1. It’s possible to protect 100% of a married couple’s assets and still qualify for Medicaid assistance.
Medicaid policy allows for certain asset transfers from the spouse in the nursing home to the spouse living at home.
2. The maximum amount of nursing home coverage by any Medicare plan is 100 days.
In many cases, insurance companies won’t cover the full 100 days. Even if they do, it’s important to have a financial plan in place to cover costs after insurance coverage ends.
3. Owning a home does not disqualify someone from Medicaid.
If there is a spouse living in the home, or the applicant has the intent to return to the home after receiving care, the house can be excluded from the countable assets.
4. You may qualify for Medicaid without losing your income.
Medicaid policy allows for the person in care to divert some of their income to their spouse at home, depending on their gross income amount.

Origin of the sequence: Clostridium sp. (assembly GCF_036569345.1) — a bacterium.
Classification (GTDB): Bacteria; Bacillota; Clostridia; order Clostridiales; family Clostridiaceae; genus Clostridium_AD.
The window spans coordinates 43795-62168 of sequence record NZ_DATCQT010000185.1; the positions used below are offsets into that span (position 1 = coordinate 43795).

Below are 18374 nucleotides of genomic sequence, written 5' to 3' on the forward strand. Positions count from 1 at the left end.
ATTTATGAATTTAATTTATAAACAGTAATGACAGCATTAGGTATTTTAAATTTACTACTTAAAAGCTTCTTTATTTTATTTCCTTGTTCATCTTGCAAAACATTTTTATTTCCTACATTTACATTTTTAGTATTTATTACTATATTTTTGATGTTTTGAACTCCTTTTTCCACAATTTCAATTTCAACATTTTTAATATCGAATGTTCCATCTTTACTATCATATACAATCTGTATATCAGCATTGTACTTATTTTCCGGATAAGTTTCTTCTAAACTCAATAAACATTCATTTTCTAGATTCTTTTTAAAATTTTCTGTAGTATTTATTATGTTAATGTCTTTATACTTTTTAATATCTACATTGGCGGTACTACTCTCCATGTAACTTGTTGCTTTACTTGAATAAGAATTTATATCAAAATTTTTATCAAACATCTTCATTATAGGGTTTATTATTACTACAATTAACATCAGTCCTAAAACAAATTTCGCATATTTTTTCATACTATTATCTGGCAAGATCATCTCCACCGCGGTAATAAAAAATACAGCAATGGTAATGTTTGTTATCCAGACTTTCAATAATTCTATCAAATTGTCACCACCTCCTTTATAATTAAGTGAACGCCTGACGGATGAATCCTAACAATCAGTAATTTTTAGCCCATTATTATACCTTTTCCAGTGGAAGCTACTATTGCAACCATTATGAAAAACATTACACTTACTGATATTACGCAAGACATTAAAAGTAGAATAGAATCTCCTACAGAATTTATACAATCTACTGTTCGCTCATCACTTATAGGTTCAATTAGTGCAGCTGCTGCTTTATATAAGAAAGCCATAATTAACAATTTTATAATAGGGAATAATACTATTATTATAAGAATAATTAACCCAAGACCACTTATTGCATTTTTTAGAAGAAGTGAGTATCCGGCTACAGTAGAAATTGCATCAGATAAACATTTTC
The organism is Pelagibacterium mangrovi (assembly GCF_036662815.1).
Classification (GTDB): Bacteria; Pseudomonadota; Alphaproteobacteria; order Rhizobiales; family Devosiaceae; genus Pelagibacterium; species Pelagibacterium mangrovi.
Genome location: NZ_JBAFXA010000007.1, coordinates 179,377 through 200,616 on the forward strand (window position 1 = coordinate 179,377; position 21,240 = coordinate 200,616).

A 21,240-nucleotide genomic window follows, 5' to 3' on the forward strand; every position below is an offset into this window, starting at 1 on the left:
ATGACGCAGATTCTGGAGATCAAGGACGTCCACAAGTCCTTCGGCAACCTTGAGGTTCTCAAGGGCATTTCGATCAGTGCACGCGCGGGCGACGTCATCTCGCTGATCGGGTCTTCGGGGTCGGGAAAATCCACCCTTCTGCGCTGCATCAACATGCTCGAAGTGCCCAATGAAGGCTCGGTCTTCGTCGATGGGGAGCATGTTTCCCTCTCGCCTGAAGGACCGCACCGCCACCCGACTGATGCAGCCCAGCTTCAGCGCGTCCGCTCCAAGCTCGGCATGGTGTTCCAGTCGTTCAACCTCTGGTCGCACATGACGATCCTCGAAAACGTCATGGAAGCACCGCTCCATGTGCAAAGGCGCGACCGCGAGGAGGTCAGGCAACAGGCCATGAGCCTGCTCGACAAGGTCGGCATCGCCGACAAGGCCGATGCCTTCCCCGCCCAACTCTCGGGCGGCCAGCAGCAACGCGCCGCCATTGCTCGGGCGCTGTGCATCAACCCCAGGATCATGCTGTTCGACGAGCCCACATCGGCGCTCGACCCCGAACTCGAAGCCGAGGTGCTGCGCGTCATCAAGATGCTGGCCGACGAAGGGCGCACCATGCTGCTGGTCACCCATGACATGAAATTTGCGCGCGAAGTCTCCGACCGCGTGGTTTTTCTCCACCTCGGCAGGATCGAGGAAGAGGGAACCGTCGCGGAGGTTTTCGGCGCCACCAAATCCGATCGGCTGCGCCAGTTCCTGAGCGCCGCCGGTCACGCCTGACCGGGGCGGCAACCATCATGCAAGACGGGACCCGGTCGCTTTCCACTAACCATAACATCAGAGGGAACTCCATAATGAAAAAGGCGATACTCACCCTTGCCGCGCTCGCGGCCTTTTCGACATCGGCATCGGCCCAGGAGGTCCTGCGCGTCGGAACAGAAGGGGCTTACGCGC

5. Married couples with assets may already be eligible for Medicaid.
Certain assets like a primary residence, a vehicle, and some financial products can often be excluded from counting towards the Medicaid asset limit.
6. If the person in care or their spouse is a veteran, they may be eligible for financial assistance from the V.A.
There’s a benefit available from the V.A. that can help pay for long-term care costs. It’s estimated that only 5% of eligible seniors ever file for this little-known benefit.
7. Long-term care insurance has limitations to when it will pay and how much care is covered.
You may be required to pay the full cost of care during a waiting period of 90 days or more before long-term care insurance will pay for care. Most policies also limit the daily amount they will pay.
8. Avoid cashing out a life insurance policy to help pay for care.
In some circumstances, life insurance policies can be excluded from your Medicaid countable assets.
9. Seek help from a Medicaid planner.
Most nursing homes don’t employ Medicaid planners. Always consult a professional before making changes to your financial policies, health insurance, life insurance, or estate planning documents.